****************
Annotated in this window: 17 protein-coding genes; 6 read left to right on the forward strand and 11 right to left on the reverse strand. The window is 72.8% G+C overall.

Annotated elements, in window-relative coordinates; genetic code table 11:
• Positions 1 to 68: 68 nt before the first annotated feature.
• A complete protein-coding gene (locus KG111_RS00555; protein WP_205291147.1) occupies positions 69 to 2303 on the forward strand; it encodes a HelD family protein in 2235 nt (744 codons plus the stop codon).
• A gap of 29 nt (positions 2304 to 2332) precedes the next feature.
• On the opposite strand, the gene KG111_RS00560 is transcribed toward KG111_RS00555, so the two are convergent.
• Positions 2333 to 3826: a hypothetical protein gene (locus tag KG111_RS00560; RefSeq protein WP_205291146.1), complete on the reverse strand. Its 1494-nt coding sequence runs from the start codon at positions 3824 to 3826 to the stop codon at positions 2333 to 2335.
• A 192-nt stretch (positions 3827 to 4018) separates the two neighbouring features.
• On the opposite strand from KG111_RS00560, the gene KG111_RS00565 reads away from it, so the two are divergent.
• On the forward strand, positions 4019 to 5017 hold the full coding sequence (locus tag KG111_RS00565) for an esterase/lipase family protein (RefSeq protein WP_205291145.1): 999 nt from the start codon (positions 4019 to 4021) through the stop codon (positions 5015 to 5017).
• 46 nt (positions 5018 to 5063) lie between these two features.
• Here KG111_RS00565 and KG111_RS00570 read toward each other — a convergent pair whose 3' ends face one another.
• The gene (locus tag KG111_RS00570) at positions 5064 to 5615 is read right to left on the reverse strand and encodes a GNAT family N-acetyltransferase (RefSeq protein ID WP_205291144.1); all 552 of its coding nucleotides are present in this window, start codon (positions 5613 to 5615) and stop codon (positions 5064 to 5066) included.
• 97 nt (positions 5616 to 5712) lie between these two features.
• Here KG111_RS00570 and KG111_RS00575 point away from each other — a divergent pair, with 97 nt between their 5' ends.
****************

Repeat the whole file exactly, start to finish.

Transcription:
Annotated in this window: 17 protein-coding genes; 6 read left to right on the forward strand and 11 right to left on the reverse strand. The window is 72.8% G+C overall.

Annotated elements, in window-relative coordinates; genetic code table 11:
• Positions 1 to 68: 68 nt before the first annotated feature.
• A complete protein-coding gene (locus KG111_RS00555; protein WP_205291147.1) occupies positions 69 to 2303 on the forward strand; it encodes a HelD family protein in 2235 nt (744 codons plus the stop codon).
• A gap of 29 nt (positions 2304 to 2332) precedes the next feature.
• On the opposite strand, the gene KG111_RS00560 is transcribed toward KG111_RS00555, so the two are convergent.
• Positions 2333 to 3826: a hypothetical protein gene (locus tag KG111_RS00560; RefSeq protein WP_205291146.1), complete on the reverse strand. Its 1494-nt coding sequence runs from the start codon at positions 3824 to 3826 to the stop codon at positions 2333 to 2335.
• A 192-nt stretch (positions 3827 to 4018) separates the two neighbouring features.
• On the opposite strand from KG111_RS00560, the gene KG111_RS00565 reads away from it, so the two are divergent.
• On the forward strand, positions 4019 to 5017 hold the full coding sequence (locus tag KG111_RS00565) for an esterase/lipase family protein (RefSeq protein WP_205291145.1): 999 nt from the start codon (positions 4019 to 4021) through the stop codon (positions 5015 to 5017).
• 46 nt (positions 5018 to 5063) lie between these two features.
• Here KG111_RS00565 and KG111_RS00570 read toward each other — a convergent pair whose 3' ends face one another.
• The gene (locus tag KG111_RS00570) at positions 5064 to 5615 is read right to left on the reverse strand and encodes a GNAT family N-acetyltransferase (RefSeq protein ID WP_205291144.1); all 552 of its coding nucleotides are present in this window, start codon (positions 5613 to 5615) and stop codon (positions 5064 to 5066) included.
• 97 nt (positions 5616 to 5712) lie between these two features.
• Here KG111_RS00570 and KG111_RS00575 point away from each other — a divergent pair, with 97 nt between their 5' ends.